Of course, if it wasn't your house, but a hotel, both you and your guests would surely be _WAY_ safer if only hardened criminals knew about your lock problems and how to open the door.

After all, we know that about half the population of any given country is just waiting for a chance to get on a plane with a bomb, and that the turrists are spontaneous people who don't research and plan in advance.

What is funny is that while there's a law to punish the guy, apparently nothing will be done to either Northworst, or the TSA for not doing their job. America obviously takes air travel security seriously.

Re:What did he expect? (1)

DirePickle (796986) | more than 7 years ago | (#16627026)

But people already do have factories that create keys for criminals to break in. Key bumping [youtube.com] .

A question of intent (2, Informative)

dsanfte (443781) | more than 7 years ago | (#16627040)

I think what needs to be looked at here, and what is often ignored by those with agendas to push, is intent. His intent was to improve security, not to see it subverted by enemies of the state. It is the government's fault, not his, that the only way to ensure the closure of this security hole was to engineer a tool to exploit it.

The fact that he published his identity and did this entire thing above-board settles the question of intent for me. He was not maliciously motivated. That is the basis by which we should judge him.

If I showed up at my apartment with the door unlocked, I would be rather annoyed. If I had had notes posted to my door for several years beforehand telling me my lock was insecure, and how to secure it with relative ease, and I then showed up at my apartment door to find it unlocked with a note saying "Told you so", I'd be embarassed. The key is, as long as the belongings inside are left untouched, all that's hurt here is pride. Pride is not something the law needs to be protecting.

Re:A question of intent (0)

Anonymous Coward | more than 7 years ago | (#16627272)

His intent was fame. If it wasn't he simply would have written about how easy it is to get past the security checkpoints. Instead, he wrote a tool and published it encouraging other people to try it out for themselves. The publication of the tool serves no purpose other than helping people violate the law and making headlines.

Re:What did he expect? (1)

KKlaus (1012919) | more than 7 years ago | (#16627070)

Mmmm... No I think using analogies actually makes a rather clear cut issue confusing. Like making analogies about auto theft with copyright infringment. If we had to make an analogy, I'd say it's more like you only let people into your house when they wear a special hat that you make out of newspaper, and this guy starts making the same hat.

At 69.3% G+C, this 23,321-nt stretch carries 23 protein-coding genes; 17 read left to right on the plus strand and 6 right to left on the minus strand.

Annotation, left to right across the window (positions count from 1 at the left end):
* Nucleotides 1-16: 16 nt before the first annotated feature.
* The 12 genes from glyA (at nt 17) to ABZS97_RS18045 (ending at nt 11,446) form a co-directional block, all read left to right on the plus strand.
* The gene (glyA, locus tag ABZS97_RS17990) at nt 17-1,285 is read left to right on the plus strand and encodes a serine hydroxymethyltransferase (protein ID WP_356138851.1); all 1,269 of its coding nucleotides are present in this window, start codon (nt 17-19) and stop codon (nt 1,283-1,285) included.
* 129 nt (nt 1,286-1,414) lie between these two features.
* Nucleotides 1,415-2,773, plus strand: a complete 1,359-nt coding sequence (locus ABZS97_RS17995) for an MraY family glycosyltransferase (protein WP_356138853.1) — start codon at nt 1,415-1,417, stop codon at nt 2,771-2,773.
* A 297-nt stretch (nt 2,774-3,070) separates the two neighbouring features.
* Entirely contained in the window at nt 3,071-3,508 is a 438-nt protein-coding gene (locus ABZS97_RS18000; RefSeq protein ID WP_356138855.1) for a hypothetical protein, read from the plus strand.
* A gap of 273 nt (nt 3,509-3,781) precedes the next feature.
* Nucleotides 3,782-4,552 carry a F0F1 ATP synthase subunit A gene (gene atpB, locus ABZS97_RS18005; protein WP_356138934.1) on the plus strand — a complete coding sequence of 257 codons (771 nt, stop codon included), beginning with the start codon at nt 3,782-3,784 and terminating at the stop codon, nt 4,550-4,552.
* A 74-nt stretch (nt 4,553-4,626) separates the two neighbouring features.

He's not creating a loophole, which would be handing out keys to a lock which was only supposed to have one key (yours), he's making obvious the already present existence of a loophole, namely that any retard with a bit of computer knowledge can make the so called key.

In your defense though, it does seem like people must really be closing their eyes and yelling when they illustrate security holes with exploits, but trust me, a whitepaper about airport security would be ignored by the government so fast you wouldn't believe. I mean they're not going to admit they're just putting on a show unless they _really_ have to.

Re:What did he expect? (1)

hugzz (712021) | more than 7 years ago | (#16627104)

It's illegal to make keys in your little fantasy world?

Someone should be arrested for breaking into your house. It doesn't matter if someone makes all the lockpicks in the world, hard is only done when someone uses it to break into your house. which is already illegal. Why arrest the keymaker also when the harmful act is already illegal?

If your house a lock that can easily broken, be happy when someone informs you about this and take the opportunity to replace your locks. Dont arrest the person who tells you that your locks suck, and shows you a bump key out to indicate why.

Re:What did he expect? (1)

ericartman (955413) | more than 7 years ago | (#16627252)

Google "bump Keys" oh......... and don't tell anybody I told you k?

Cue typical slashdot pro-State responses... (3, Insightful)

dada21 (163177) | more than 7 years ago | (#16626874)

1. "If you don't like it, move away." Considering the fact that Congress is severely limited by the Constitution in creating NO law that infringes on our God-given (or inherent, if you prefer) right to speak freely on our property, the laws listed above have nothing to do with what he did. In fact, his website IS his property, he rents it, and he's protected. Congress here should be the ones behind bars for continuing to violate the Constitution they took an oath to uphold.

2. "He broke a law, he should go to jail." The court system should be mandated to tell the jurors in all trials about their right to nullify terrible laws. Jury nullifaction is more than a priviledge, it is a right even greater than serving on a jury.